So what if an athlete has a secret history of getting super baked. Does he have a secret history of sucking at football? That would be worth looking into. But the more I think about it, the more convinced I am that the real story behind all this nonsense is actually rather simple and far too embarrassing to acknowledge.
I seriously doubt any of this has anything to do with concerns about the impact of marijuana use on an athlete's performance. The sport of football has a rich history of dominant players known for indulging in cannabis and it would be laugh-out-loud moronic to suggest that the stuff was gonna screw up anybody's stats. Nobody even bothers to argue that, because it's dumb and everyone knows it's dumb.
The real issue is that you have to worry about these guys failing drug tests or getting arrested and then having to deal with seismic media attention and pissed off corporate sponsors. It's all about money, but you can't say that without revealing the mindlessness of marijuana policy in general, which the NFL isn't about to weigh into. Instead, we're stuck with marijuana-in-sports coverage that remains ubiquitous, yet utterly devoid of substance.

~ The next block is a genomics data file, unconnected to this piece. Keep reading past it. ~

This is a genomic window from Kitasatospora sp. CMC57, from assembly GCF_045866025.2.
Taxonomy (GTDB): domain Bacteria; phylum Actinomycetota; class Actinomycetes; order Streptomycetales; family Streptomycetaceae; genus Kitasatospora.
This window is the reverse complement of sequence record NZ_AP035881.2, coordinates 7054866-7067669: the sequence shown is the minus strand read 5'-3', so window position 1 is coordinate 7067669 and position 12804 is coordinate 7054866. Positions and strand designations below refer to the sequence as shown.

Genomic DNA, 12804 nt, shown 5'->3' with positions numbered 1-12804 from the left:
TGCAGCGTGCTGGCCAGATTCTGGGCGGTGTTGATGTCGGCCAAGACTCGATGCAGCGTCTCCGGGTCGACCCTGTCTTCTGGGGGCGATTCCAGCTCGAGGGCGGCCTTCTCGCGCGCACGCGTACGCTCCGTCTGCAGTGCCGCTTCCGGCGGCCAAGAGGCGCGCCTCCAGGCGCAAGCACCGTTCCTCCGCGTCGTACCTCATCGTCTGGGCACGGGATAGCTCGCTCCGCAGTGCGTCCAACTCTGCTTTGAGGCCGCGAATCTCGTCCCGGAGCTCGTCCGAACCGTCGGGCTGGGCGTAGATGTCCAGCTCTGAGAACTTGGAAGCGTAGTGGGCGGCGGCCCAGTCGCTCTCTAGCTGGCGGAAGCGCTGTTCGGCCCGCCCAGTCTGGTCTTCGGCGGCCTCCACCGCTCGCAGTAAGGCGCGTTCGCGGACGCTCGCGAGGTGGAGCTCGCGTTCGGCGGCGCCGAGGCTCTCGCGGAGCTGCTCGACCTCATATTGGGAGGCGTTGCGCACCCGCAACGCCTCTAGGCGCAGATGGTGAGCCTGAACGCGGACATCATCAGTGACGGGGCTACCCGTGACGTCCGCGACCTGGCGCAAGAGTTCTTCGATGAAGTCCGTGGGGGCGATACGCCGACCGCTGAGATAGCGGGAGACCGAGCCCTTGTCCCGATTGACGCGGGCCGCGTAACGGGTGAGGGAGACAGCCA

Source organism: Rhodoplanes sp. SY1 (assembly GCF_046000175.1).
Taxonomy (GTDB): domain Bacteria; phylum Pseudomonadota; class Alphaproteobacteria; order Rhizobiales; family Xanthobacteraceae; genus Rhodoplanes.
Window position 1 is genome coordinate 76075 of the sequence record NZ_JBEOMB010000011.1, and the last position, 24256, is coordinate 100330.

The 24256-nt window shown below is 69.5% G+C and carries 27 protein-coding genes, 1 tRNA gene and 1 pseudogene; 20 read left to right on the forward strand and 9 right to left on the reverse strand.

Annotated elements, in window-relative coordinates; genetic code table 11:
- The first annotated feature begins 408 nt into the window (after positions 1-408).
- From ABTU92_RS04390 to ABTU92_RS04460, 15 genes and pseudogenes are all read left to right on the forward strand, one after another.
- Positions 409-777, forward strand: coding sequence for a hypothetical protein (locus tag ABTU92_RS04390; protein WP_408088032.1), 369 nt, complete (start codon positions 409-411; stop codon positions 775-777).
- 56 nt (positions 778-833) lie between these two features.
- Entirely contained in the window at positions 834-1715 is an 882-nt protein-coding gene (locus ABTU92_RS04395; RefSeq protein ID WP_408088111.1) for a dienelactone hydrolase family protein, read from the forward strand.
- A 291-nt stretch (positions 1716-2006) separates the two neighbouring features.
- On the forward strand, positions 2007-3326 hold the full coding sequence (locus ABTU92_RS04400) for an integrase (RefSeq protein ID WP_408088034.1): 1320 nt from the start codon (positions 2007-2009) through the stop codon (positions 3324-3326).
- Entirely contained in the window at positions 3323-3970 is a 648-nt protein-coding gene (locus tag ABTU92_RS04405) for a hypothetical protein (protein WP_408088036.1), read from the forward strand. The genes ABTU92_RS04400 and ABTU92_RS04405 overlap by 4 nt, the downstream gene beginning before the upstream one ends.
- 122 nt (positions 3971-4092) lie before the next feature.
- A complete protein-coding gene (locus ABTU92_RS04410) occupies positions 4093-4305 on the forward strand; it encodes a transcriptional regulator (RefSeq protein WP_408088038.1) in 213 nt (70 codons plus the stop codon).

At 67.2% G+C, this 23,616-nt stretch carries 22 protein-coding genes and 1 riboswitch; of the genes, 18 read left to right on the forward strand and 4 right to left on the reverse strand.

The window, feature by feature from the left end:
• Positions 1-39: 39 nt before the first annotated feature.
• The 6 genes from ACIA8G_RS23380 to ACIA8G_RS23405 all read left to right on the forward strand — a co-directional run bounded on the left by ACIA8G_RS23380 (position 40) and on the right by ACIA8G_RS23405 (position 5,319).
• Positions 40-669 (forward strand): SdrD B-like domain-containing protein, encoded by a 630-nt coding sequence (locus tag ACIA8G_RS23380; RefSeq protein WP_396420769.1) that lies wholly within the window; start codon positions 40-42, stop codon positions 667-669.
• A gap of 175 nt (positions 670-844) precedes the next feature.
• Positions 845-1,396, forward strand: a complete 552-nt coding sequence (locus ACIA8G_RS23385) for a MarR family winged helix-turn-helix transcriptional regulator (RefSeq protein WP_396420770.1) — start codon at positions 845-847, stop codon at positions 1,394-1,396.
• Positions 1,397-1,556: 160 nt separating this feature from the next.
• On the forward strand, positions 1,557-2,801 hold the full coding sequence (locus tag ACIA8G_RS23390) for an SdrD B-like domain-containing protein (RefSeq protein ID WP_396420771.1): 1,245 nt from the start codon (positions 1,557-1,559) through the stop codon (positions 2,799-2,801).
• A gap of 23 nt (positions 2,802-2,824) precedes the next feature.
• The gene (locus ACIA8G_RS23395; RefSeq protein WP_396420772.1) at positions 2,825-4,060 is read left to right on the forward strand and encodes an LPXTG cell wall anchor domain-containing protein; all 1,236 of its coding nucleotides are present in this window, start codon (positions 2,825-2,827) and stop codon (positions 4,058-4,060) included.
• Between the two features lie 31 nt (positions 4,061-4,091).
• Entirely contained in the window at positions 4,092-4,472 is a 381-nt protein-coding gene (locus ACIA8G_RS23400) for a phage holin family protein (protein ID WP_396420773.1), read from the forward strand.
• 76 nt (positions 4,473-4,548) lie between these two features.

Meanwhile, as SAFER points out, the NFL is married to the alcohol industry and couldn't possibly do more to shove beer in everyone's face at every conceivable opportunity. It is unquestionably the best example that exists of an organization which simultaneously glorifies and promotes alcohol, while treating marijuana use as an intolerable vice.
I dare anyone to consume on a frequent basis all the nutritious food and beverages the NFL wishes to sell to you, and once you're sufficiently fat and drunk, you can then make it your business to lecture Rookie of the Year Percy Harvin about whether treating his migraine headaches with marijuana is a responsible choice.